Oz University announces breakthrough in car battery technology

Australia’s Queensland University of Technology situated in Brisbane believes that it has made a breakthrough in nanotechnology research t...


Australia’s Queensland University of Technology situated in Brisbane believes that it has made a breakthrough in nanotechnology research that could result in a car powered by its own body panels, and the car would be driving on our roads sooner rather than later. Researchers there claim to have developed a graphene-based super-capacitor that is so lightweight that it could be integrated into the body panels of a car to power the electric motor.

The advantages of zero-emission electric cars are many: they don’t directly use polluting fossil fuels; they have breathtaking acceleration; and they are cheap to fuel up. The downside though is the lack of range and additional weight due to the over-reliance on the only suitable battery pack currently available - the somewhat heavy li-ion variety. To date, it is the energy density that has been the problem; whilst li-ion batteries can store a lot of energy, they are limited to how fast they can discharge it. Alternatively we could use a super-capacitor which can release energy in fast and large bursts, but they are limited to how much energy they can store.

QUT is working on new lightweight super-capacitors, which are a thin, strong, high-energy density film made of two all-carbon electrodes sandwiched around an electrolyte. This film is intended to be set in car body panels, roofs, doors, bonnets and floors. The idea, in the short term, is to combine them with li-ion batteries, where the super-capacitors can store enough energy to charge the battery in minutes.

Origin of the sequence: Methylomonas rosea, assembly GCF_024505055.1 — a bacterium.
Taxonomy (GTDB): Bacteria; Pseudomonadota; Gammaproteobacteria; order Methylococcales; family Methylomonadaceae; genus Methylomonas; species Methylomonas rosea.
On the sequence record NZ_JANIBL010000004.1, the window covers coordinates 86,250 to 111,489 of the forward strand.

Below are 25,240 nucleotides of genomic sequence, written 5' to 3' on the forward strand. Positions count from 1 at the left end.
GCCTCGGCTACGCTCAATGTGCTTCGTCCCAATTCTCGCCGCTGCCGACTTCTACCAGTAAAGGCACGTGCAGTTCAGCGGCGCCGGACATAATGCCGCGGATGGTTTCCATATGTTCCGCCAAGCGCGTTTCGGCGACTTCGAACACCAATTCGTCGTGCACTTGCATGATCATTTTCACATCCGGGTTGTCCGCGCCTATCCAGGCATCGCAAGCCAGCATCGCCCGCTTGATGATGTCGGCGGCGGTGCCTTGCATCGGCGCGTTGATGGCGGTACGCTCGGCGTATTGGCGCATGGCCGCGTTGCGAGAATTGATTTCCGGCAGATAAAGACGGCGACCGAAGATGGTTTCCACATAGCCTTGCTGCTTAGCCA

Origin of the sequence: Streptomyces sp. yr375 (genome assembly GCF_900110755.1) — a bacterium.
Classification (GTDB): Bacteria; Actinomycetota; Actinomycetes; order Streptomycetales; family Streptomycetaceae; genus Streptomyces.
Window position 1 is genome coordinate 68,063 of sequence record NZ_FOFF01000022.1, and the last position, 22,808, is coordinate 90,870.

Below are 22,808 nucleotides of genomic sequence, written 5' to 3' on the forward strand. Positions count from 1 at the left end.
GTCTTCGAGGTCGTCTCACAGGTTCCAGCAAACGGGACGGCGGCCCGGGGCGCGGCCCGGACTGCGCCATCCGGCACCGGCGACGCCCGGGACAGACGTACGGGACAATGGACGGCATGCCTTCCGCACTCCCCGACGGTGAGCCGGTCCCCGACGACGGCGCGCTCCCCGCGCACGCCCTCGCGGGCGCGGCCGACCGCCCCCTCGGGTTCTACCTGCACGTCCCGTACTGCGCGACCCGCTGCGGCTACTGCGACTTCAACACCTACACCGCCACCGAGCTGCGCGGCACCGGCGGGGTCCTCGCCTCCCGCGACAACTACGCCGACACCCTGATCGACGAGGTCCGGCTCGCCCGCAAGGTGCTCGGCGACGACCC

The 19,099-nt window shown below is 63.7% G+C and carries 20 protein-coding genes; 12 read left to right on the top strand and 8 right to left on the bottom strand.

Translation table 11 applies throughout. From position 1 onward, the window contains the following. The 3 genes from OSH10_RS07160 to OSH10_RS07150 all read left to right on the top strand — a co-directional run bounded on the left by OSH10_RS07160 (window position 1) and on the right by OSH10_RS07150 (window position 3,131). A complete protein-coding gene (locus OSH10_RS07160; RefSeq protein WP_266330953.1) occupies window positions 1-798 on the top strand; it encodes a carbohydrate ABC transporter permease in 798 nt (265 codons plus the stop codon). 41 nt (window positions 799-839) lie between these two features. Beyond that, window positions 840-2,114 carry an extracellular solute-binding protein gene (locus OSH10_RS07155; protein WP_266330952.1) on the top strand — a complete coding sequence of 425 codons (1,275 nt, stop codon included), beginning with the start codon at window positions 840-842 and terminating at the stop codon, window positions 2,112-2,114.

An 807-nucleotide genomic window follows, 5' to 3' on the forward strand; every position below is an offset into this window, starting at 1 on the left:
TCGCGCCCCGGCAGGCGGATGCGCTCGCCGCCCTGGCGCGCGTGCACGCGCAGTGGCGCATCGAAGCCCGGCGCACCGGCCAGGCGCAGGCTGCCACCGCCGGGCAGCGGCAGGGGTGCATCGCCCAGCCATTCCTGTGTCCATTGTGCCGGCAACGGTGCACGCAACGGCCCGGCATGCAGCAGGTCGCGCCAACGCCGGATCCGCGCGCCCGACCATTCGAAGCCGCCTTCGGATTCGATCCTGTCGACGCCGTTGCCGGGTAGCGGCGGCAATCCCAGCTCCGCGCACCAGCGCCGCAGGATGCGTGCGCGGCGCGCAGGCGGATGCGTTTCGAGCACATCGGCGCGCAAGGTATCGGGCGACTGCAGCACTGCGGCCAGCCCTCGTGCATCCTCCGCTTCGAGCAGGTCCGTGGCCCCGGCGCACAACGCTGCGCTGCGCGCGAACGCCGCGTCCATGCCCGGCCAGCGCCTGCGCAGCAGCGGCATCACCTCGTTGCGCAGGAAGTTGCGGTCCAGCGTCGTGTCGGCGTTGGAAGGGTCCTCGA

Marco Notarianni, one of the researchers working with Professor Nunzio Motta on the project, believes that the technology could be ready within five years. He said,

"Vehicles need an extra energy spurt for acceleration, and this is where super-capacitors come in. They hold a limited amount of charge, but they are able to deliver it very quickly, making them the perfect complement to mass-storage batteries.

"Super-capacitors offer a high power output in a short time, meaning a faster acceleration rate of the car and a charging time of just a few minutes, compared to several hours for a standard electric car battery."

Dr Liu who is also on the research team said that currently the "energy density" of a super-capacitor is lower than a standard li-on battery, but its "high power density", or ability to release power in a short time, is "far beyond" a conventional battery.

"Super-capacitors are presently combined with standard li-ion batteries to power electric cars, with a substantial weight reduction and increase in performance," he said. "In the future, it is hoped the super-capacitor will be developed to store more energy than a li-Ion battery while retaining the ability to release its energy up to 10 times faster - meaning the car could be entirely powered by the super-capacitors in its body panels.

"After one full charge this car should be able to run up to 500km - similar to a petrol-powered car and more than double the current limit of an electric car."

With that sort of range the researchers are hoping to end the problem of range anxiety that seems to dog the world of electric cars.

Most critics think that the five-year window is a little ambitious given the long development time in the auto industry, but we would love to see an all-electric car that utilises super-capacitors largely made of cheap carbon-based materials capable of travelling 500 kilometres. 

image: cardirect.com

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